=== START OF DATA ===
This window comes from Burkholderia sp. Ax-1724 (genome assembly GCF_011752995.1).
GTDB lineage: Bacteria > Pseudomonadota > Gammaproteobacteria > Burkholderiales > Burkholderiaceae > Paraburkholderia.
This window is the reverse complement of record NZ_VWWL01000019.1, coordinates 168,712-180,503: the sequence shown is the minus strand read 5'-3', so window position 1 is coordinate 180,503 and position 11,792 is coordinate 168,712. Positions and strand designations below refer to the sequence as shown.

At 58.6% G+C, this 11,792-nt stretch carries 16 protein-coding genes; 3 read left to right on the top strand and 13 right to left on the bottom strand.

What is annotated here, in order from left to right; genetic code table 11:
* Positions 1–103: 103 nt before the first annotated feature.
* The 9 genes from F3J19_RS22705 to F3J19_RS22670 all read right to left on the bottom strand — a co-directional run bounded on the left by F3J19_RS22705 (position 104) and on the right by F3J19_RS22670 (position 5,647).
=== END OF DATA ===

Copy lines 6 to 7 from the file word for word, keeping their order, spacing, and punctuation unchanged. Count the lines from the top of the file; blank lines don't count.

* Positions 1–103: 103 nt before the first annotated feature.
* The 9 genes from F3J19_RS22705 to F3J19_RS22670 all read right to left on the bottom strand — a co-directional run bounded on the left by F3J19_RS22705 (position 104) and on the right by F3J19_RS22670 (position 5,647).